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Where's Jonny? Care to dine with me? You would think that 11 years of daily food tasting for a living might put me off?......au contraire! Chomp away with me across 6 continents. Seduced like a bloodhound to the scent of good food, I anticipate the misty waft of steaming broths, the satisfying crunch of mudbugs and the vibrant aroma of freshly pulverised lemongrass. Buon appetito

A bad Hehir day

HONG KONG | Saturday, 3 March 2007 | Views [963]

There's a marketing term for the phenomenon.  Its when a consumer on a hot day at Wimbledon will pay aliterally any amount of money for a cold drink.  Less for the second and so on.  The fact is, I craved an English breakfast after 10 days of solid noodle eating.  It was however, to all go Pete Tong.....

Breakfast was at the YMCA - my serious-faced receptionist could only advise KFC or Macdonalds as serving an English breakfast in Hong Kong.

"The Lord is my Shepherd," played in the background as I forced down the worst example of scrambled eggs I have ever eaten, bacon with so little meat it was literally lard and toast with jam and......salted butter....noooooooooooooo.

It was a bad start and my experience made me more determined to find something worthy of heavenly worship.

Back to the underground and my heart was given small defibilerative shocks as people appeared from below wearing green masks.  "Was there a Sars outbreak? ........Maybe, its just the pollution." I thought trying to remain calm.  It was becoming a very hot day indeed, both sunny and subtropically humid.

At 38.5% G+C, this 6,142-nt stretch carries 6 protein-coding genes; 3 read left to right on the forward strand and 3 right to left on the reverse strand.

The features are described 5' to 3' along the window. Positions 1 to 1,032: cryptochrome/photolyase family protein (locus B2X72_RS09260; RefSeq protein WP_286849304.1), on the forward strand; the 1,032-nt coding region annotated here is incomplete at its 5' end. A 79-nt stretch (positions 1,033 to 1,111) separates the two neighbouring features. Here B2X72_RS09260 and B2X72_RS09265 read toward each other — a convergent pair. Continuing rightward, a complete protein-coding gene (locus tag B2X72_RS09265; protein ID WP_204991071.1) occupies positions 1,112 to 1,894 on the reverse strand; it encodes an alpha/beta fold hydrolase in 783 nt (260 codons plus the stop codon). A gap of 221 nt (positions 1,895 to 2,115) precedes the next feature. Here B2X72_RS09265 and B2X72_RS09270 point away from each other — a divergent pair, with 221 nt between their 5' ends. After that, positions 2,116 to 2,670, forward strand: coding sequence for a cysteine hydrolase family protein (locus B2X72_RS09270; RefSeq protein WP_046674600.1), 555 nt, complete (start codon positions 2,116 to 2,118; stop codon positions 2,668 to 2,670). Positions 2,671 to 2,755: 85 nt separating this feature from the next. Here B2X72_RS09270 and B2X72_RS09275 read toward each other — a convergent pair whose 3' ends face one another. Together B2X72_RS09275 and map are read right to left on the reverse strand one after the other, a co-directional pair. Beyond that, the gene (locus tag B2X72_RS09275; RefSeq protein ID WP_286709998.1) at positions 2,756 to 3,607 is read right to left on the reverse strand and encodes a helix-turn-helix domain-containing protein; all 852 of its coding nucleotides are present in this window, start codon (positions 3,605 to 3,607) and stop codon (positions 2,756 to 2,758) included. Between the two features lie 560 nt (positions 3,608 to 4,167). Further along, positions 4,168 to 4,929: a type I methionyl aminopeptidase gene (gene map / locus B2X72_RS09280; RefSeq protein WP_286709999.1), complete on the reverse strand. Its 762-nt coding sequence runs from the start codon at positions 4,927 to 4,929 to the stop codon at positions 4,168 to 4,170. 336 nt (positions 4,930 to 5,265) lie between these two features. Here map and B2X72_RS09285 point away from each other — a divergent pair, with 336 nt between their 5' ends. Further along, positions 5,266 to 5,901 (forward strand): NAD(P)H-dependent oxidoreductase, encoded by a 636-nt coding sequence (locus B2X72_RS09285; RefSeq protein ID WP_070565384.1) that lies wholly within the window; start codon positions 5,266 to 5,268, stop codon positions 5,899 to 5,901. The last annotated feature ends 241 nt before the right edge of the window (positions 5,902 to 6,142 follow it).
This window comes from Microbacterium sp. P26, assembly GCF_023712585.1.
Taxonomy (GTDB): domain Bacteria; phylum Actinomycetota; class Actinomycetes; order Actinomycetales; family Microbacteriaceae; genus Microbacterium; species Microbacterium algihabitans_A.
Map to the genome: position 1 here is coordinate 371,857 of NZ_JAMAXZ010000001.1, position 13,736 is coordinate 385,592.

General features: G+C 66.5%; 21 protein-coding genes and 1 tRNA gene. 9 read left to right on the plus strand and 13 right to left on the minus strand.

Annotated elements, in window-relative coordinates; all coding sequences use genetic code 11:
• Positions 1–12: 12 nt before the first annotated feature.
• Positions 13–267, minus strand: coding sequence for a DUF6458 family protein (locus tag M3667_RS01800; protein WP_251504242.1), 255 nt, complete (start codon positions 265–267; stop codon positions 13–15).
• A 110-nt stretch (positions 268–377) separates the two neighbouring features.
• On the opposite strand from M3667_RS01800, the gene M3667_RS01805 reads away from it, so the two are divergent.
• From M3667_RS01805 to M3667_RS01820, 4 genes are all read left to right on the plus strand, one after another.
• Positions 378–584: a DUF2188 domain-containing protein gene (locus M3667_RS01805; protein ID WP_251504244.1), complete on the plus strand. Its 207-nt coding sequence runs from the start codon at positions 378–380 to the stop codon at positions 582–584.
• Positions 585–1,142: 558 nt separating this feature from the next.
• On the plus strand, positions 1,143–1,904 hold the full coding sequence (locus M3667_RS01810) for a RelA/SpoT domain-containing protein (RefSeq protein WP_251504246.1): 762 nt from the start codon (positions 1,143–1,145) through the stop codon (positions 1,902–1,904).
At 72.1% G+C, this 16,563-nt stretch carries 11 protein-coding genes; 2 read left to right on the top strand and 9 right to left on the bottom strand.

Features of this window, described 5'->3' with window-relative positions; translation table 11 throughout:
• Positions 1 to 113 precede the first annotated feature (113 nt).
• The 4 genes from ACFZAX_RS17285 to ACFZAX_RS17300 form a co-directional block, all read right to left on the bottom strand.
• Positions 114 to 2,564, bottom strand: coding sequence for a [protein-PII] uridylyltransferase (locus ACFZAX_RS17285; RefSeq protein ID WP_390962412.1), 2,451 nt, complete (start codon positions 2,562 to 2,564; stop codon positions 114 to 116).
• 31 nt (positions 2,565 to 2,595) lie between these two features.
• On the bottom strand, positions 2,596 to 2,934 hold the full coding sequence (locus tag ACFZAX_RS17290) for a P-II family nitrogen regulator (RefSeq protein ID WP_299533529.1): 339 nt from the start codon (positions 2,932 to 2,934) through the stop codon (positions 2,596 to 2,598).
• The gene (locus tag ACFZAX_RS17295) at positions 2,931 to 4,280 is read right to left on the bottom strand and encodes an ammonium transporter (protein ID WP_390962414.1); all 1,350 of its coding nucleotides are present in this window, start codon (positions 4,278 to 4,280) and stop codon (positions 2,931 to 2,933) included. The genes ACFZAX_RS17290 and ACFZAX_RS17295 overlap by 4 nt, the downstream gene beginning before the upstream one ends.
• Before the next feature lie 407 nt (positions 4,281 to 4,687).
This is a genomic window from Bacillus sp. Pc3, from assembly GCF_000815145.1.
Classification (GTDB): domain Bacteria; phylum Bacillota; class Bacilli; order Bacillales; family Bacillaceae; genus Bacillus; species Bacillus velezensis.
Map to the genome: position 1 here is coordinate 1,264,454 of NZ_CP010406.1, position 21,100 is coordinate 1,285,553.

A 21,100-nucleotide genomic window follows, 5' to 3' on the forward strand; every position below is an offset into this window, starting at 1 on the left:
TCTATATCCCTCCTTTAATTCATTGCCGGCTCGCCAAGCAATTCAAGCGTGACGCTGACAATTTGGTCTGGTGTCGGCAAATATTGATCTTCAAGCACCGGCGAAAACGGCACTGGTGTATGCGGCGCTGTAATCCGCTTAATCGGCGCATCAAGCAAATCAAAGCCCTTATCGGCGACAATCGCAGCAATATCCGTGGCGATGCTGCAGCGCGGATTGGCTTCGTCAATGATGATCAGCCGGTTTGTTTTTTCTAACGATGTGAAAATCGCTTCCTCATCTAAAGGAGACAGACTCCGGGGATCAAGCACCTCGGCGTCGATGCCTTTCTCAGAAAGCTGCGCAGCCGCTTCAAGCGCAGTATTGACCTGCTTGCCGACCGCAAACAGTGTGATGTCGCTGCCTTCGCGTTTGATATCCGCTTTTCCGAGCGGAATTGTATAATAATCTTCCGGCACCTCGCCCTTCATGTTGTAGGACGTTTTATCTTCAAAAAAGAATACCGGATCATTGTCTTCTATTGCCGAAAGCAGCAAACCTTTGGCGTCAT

My anxiety though intensified when posters appeared within the tube station warning of mosquito borne diseases such as Japanese C Encephalitis and Dengue fever.  "Act now!" they proclaimed.  There was no whatsoever, just a phone number. 

As I reached the surface the heat had well and truly set in and the invisible waft of raw effluent from the drains was everywhere.  It mixed happily in the air with a hundred outdoor stalls selling piles of dried fish, medicinal roots and other unidentifiable dried things.  The stench lingered in the throat, refusing to go.

As I walked, dusty construction workers used noisy machines to drill away whilst hanging precariously above on bamboo scaffolding.  I watched an ugly, bloated, goateed American with an impossibly petite (presumably internet) date as I reached the Park.